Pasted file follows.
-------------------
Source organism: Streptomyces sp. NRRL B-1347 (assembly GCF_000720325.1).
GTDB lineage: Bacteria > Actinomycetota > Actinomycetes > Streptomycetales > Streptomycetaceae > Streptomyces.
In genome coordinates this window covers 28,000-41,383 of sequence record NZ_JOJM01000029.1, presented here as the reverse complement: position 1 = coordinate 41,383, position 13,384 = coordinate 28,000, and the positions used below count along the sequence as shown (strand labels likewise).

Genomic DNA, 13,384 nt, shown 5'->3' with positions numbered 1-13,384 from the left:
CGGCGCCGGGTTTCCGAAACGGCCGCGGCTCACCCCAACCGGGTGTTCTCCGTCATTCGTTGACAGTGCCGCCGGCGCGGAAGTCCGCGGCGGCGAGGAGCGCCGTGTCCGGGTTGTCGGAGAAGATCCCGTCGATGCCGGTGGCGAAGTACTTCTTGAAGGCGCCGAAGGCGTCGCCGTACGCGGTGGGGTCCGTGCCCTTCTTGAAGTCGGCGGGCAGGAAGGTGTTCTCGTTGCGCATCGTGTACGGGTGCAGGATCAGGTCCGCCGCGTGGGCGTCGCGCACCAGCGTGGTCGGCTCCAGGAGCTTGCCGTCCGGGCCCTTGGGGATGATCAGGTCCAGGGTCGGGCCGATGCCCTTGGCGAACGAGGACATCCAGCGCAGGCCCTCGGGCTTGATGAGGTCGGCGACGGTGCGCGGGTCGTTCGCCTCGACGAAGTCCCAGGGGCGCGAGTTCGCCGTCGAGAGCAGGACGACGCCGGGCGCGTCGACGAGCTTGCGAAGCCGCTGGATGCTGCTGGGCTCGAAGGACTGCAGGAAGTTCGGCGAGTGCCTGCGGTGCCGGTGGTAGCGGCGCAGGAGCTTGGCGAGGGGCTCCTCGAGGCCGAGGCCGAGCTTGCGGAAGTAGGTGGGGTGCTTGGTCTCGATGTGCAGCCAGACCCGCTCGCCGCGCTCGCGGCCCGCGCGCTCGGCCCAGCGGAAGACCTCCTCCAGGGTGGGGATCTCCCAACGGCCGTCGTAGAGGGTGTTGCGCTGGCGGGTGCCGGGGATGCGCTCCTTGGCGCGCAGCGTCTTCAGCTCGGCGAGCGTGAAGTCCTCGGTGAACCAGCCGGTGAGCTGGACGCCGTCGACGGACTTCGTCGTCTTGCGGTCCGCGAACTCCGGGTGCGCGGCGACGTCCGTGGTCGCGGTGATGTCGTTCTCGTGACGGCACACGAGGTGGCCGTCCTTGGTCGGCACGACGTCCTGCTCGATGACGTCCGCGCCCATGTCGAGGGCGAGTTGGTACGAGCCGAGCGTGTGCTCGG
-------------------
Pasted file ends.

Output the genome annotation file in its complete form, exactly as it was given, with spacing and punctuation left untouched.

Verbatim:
Source organism: Streptomyces sp. NRRL B-1347 (assembly GCF_000720325.1).
GTDB lineage: Bacteria > Actinomycetota > Actinomycetes > Streptomycetales > Streptomycetaceae > Streptomyces.
In genome coordinates this window covers 28,000-41,383 of sequence record NZ_JOJM01000029.1, presented here as the reverse complement: position 1 = coordinate 41,383, position 13,384 = coordinate 28,000, and the positions used below count along the sequence as shown (strand labels likewise).

Genomic DNA, 13,384 nt, shown 5'->3' with positions numbered 1-13,384 from the left:
CGGCGCCGGGTTTCCGAAACGGCCGCGGCTCACCCCAACCGGGTGTTCTCCGTCATTCGTTGACAGTGCCGCCGGCGCGGAAGTCCGCGGCGGCGAGGAGCGCCGTGTCCGGGTTGTCGGAGAAGATCCCGTCGATGCCGGTGGCGAAGTACTTCTTGAAGGCGCCGAAGGCGTCGCCGTACGCGGTGGGGTCCGTGCCCTTCTTGAAGTCGGCGGGCAGGAAGGTGTTCTCGTTGCGCATCGTGTACGGGTGCAGGATCAGGTCCGCCGCGTGGGCGTCGCGCACCAGCGTGGTCGGCTCCAGGAGCTTGCCGTCCGGGCCCTTGGGGATGATCAGGTCCAGGGTCGGGCCGATGCCCTTGGCGAACGAGGACATCCAGCGCAGGCCCTCGGGCTTGATGAGGTCGGCGACGGTGCGCGGGTCGTTCGCCTCGACGAAGTCCCAGGGGCGCGAGTTCGCCGTCGAGAGCAGGACGACGCCGGGCGCGTCGACGAGCTTGCGAAGCCGCTGGATGCTGCTGGGCTCGAAGGACTGCAGGAAGTTCGGCGAGTGCCTGCGGTGCCGGTGGTAGCGGCGCAGGAGCTTGGCGAGGGGCTCCTCGAGGCCGAGGCCGAGCTTGCGGAAGTAGGTGGGGTGCTTGGTCTCGATGTGCAGCCAGACCCGCTCGCCGCGCTCGCGGCCCGCGCGCTCGGCCCAGCGGAAGACCTCCTCCAGGGTGGGGATCTCCCAACGGCCGTCGTAGAGGGTGTTGCGCTGGCGGGTGCCGGGGATGCGCTCCTTGGCGCGCAGCGTCTTCAGCTCGGCGAGCGTGAAGTCCTCGGTGAACCAGCCGGTGAGCTGGACGCCGTCGACGGACTTCGTCGTCTTGCGGTCCGCGAACTCCGGGTGCGCGGCGACGTCCGTGGTCGCGGTGATGTCGTTCTCGTGACGGCACACGAGGTGGCCGTCCTTGGTCGGCACGACGTCCTGCTCGATGACGTCCGCGCCCATGTCGAGGGCGAGTTGGTACGAGCCGAGCGTGTGCTCGG